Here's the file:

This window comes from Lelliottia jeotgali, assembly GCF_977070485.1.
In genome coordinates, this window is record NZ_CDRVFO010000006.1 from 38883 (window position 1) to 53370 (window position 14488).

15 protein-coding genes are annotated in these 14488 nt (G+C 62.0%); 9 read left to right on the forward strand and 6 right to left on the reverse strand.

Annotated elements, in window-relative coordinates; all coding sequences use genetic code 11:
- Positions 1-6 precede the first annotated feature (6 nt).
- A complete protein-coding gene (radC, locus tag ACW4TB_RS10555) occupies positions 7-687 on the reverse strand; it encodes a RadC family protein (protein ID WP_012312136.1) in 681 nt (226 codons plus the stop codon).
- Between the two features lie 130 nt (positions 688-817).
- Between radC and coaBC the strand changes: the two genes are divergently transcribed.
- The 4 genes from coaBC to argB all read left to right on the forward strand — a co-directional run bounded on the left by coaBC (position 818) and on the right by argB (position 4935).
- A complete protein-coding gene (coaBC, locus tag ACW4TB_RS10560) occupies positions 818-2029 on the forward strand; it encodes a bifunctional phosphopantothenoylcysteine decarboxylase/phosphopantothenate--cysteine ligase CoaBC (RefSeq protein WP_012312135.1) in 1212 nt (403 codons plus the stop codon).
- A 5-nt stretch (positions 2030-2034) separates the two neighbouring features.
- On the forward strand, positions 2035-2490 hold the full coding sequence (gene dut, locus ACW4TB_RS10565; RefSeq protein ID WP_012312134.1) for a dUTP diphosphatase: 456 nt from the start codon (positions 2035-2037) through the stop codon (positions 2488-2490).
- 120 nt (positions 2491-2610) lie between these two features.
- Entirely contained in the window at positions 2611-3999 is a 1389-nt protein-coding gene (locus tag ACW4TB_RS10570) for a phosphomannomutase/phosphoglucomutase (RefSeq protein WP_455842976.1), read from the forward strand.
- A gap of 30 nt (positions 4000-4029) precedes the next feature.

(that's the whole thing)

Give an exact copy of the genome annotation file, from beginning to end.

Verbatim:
This window comes from Lelliottia jeotgali, assembly GCF_977070485.1.
In genome coordinates, this window is record NZ_CDRVFO010000006.1 from 38883 (window position 1) to 53370 (window position 14488).

15 protein-coding genes are annotated in these 14488 nt (G+C 62.0%); 9 read left to right on the forward strand and 6 right to left on the reverse strand.

Annotated elements, in window-relative coordinates; all coding sequences use genetic code 11:
- Positions 1-6 precede the first annotated feature (6 nt).
- A complete protein-coding gene (radC, locus tag ACW4TB_RS10555) occupies positions 7-687 on the reverse strand; it encodes a RadC family protein (protein ID WP_012312136.1) in 681 nt (226 codons plus the stop codon).
- Between the two features lie 130 nt (positions 688-817).
- Between radC and coaBC the strand changes: the two genes are divergently transcribed.
- The 4 genes from coaBC to argB all read left to right on the forward strand — a co-directional run bounded on the left by coaBC (position 818) and on the right by argB (position 4935).
- A complete protein-coding gene (coaBC, locus tag ACW4TB_RS10560) occupies positions 818-2029 on the forward strand; it encodes a bifunctional phosphopantothenoylcysteine decarboxylase/phosphopantothenate--cysteine ligase CoaBC (RefSeq protein WP_012312135.1) in 1212 nt (403 codons plus the stop codon).
- A 5-nt stretch (positions 2030-2034) separates the two neighbouring features.
- On the forward strand, positions 2035-2490 hold the full coding sequence (gene dut, locus ACW4TB_RS10565; RefSeq protein ID WP_012312134.1) for a dUTP diphosphatase: 456 nt from the start codon (positions 2035-2037) through the stop codon (positions 2488-2490).
- 120 nt (positions 2491-2610) lie between these two features.
- Entirely contained in the window at positions 2611-3999 is a 1389-nt protein-coding gene (locus tag ACW4TB_RS10570) for a phosphomannomutase/phosphoglucomutase (RefSeq protein WP_455842976.1), read from the forward strand.
- A gap of 30 nt (positions 4000-4029) precedes the next feature.